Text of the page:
“Most of the beautiful mansions that line the Battery were built from 1820 to 1860. On King Street, the beautiful park, White Point Gardens, was founded on 7 acres in 1837. The park has survived war and weather and has always been rebuilt. Today the Battery & the park are a beautiful place to take a stroll and one of my favorite places to take pictures. The gazebo at the park has also become a very popular place for weddings. So when you get a chance go down to the Battery, enjoy the ocean air, take a nice walk, and take in the history. I am sure you will fall in love with the Battery too.” Justin Falk
“Night On Moonlight Beach: We stood on the boardwalk listened to a band play music floated around us as the sun went down for the day. Later in the night as a warm breeze blew we walked along the beach pants rolled up, carrying our shoes. Lights shone on the horizon as ships sailed slowly by waves washed over the shore as seagulls soared high a full moon hovered above casting a reflection upon the sea taking pictures in the dark of this wondrous beauty. We continued to walk along quietly talking and holding hands enjoying the peace and serenity as our feet kicked up the sand.” Justin Falk
“As I sat here waiting for “the moment”…. I admired the fishing boats against the beautiful evening sky. These boats have all the equipment needed for any fishing expedition and the technology to bring them home safely after they were done with their trip. I don’t know if you have heard the story of the Charleston mosquito fleet fisherman, but is a big part of Charleston’s maritime history.
About 1860 to 1960 the mosquito fleet would set sail out of Charleston every morning from Market Street. The fishermen were African American watermen that provided Charleston daily with the majority of it’s seafood. Their boats were completely open and they had no navigational systems whatsoever. No maps or compasses, these men just knew. They could find their favorite spots even with no land in sight. They were experts sailors and brave fishermen that would go out up to 40 miles at a time and …. no land. All of this in boats that we probably wouldn’t take across a lake.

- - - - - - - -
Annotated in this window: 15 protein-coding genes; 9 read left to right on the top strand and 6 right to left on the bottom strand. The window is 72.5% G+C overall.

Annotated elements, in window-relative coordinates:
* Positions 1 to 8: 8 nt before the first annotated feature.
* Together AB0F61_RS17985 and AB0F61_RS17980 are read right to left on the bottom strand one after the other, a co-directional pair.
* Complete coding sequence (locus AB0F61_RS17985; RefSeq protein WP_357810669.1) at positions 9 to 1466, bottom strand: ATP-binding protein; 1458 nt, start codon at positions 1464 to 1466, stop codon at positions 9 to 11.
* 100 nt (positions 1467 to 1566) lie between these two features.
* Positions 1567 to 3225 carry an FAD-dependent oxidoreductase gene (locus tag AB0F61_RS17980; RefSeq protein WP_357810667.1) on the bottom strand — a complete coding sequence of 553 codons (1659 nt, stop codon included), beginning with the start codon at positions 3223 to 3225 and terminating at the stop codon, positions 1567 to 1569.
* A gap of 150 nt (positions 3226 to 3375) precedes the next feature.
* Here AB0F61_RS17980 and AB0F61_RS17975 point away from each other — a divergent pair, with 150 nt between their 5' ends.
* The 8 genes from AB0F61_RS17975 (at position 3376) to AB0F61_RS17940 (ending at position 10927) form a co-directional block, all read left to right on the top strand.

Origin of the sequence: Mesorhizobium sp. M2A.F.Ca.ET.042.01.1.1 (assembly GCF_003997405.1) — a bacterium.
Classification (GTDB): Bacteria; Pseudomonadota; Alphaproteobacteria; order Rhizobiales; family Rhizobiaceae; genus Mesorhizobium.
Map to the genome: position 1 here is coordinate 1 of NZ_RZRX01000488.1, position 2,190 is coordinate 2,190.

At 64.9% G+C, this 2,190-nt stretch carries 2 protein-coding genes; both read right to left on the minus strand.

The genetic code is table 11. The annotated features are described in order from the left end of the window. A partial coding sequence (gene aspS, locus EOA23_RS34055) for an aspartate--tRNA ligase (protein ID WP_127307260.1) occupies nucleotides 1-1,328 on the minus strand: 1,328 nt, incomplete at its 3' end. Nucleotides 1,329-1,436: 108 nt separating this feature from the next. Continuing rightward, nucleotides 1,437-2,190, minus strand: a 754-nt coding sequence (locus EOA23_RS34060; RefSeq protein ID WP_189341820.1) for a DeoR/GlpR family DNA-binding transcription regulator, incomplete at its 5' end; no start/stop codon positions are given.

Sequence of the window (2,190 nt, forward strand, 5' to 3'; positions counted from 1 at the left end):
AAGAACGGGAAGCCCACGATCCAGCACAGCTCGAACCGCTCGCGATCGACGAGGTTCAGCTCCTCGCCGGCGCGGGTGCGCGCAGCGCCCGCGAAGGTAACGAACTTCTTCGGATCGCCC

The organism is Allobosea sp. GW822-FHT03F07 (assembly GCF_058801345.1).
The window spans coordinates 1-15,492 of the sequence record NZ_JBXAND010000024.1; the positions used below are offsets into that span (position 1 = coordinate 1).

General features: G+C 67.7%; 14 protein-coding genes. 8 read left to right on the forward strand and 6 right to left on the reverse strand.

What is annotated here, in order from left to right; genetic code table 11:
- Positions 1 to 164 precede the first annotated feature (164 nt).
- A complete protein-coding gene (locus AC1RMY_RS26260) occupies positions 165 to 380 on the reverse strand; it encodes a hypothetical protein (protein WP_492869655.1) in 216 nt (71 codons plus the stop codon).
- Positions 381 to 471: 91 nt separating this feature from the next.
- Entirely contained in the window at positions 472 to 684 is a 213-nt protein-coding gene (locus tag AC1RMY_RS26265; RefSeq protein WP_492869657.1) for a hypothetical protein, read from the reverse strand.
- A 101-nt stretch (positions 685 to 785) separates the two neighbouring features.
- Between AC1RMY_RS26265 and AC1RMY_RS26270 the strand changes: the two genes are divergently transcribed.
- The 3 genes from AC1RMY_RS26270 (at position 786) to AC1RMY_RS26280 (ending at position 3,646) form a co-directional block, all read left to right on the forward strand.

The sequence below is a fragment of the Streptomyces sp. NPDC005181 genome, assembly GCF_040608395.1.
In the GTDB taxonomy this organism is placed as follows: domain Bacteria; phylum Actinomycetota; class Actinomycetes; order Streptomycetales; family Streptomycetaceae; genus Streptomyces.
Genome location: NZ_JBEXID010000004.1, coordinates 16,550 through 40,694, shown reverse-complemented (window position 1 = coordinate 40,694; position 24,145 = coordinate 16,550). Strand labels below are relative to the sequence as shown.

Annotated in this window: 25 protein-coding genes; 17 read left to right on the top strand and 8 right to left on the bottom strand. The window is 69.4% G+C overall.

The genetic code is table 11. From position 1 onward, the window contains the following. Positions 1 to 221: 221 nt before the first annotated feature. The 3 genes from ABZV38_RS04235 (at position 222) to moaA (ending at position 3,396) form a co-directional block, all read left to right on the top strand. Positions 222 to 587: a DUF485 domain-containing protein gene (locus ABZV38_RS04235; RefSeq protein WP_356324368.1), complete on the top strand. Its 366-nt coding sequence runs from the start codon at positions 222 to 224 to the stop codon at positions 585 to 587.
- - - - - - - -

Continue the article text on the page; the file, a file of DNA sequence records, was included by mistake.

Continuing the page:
As they came in daily from their expeditions you could hear them singing one of their rowing songs. They said it was impressive to watch them as they made their way back in every day. You could see the small boats and their sails lined up filling the horizon. That would have been a shot. I can almost see them now with the beautiful sky in the background. No big vessels with all the rigging and towers like today, but these wooden boats with beautiful white sails making their way back in with the beautiful sunset and wind at their backs.” Justin Falk
In Charleston pineapples are a symbol of hospitality, a tradition that goes back to Colonial days when returning sea captains would post a pineapple outside their home. This was to inform friends & family that the captain had returned safely and that they could come over to hear about is sea travels and adventures. The Pineapple Fountain is located at the Charleston Waterfront Park. When WeddingVenueOwners.com visits Charleston in June we will be staying at the charming Elliott House Inn, a few blocks from The Ravenel Waterfront Park and this beautiful pineapple fountain! Our venue owner working vacations have limited space so if you would like to attend please email email@example.com and click here to learn more about our Charleston VO Vacay!!